The Devil's Double- Dominic Cooper stars as Uday Hussein -- Saddam Hussein's depraved, decadent elder son -- and as Latif Yahia, the army lieutenant forcibly drafted to be his body double, in this drama based on Yahia's autobiographical novel.
Damn. Some serious violence here, and not for the squeamish. Great story. What a shit-hole Iraq was/is. Almost makes me think the 2003 invasion was worth it after all. Almost. I found myself wanting to see a recreation of the demise of Saddam's sons, but it doesn't happen in this movie. Watch it anyway.
Dead Man's Shoes- Richard comes home from the army bent on revenge against the local gang of dealers and thugs that brutalized his mentally disabled brother, Anthony. Richard terrorizes the bullies, who begin to turn on one another as he eliminates them one by one.
Holy shit! A fantastic story of creative revenge, only possible by the sick twisted and evil genius Brits. That's why I love 'em. The cunts.
He Was A Quiet Man- Cubicle worker Bob is a resentful outsider who's started carrying a gun in case he gets the courage to use it on some of his co-workers. But when one of those co-workers starts shooting, Bob guns him down and becomes an inadvertent hero.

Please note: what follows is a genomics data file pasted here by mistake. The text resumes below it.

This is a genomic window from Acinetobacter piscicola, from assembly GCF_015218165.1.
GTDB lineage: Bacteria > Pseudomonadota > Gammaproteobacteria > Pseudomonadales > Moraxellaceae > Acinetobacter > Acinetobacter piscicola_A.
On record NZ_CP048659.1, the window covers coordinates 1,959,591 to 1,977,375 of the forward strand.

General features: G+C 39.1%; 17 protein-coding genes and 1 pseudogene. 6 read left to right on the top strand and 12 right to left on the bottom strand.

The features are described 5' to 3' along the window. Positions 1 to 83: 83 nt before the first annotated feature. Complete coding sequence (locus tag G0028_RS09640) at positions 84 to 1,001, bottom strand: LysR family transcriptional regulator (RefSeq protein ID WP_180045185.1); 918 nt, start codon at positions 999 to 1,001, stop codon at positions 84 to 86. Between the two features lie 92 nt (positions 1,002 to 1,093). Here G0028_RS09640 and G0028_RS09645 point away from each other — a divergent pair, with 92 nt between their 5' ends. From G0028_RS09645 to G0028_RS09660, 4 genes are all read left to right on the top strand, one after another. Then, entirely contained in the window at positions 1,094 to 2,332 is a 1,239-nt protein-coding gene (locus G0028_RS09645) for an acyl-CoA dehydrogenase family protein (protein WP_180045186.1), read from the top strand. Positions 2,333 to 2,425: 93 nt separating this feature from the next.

We've all been there. Maybe.
To End All Wars- Inspired by real-life events, this drama explores the experiences of Capt. Ernest Gordon and other Japanese prisoners of war enlisted to build the Railroad of Death. As the men struggle to maintain their sanity and will, they begin to drift apart.
A modern "Bridge Over The River Kwai." Jack Bauer gets the shit beaten out of him numerous times. This movie will make you wanna nuke Hiroshima and Nagasaki all over again, but Japan said they were sorry...and we are all bestest buddies now...so I guess we'll forget all about it.
The Veteran- When he returns home from Afghanistan, troubled vet Robert Miller finds himself embroiled in another war in his violence-ridden housing complex. Soon, he becomes fixated on taking down brutal gangsters who may have ties to a suspected terrorist cell.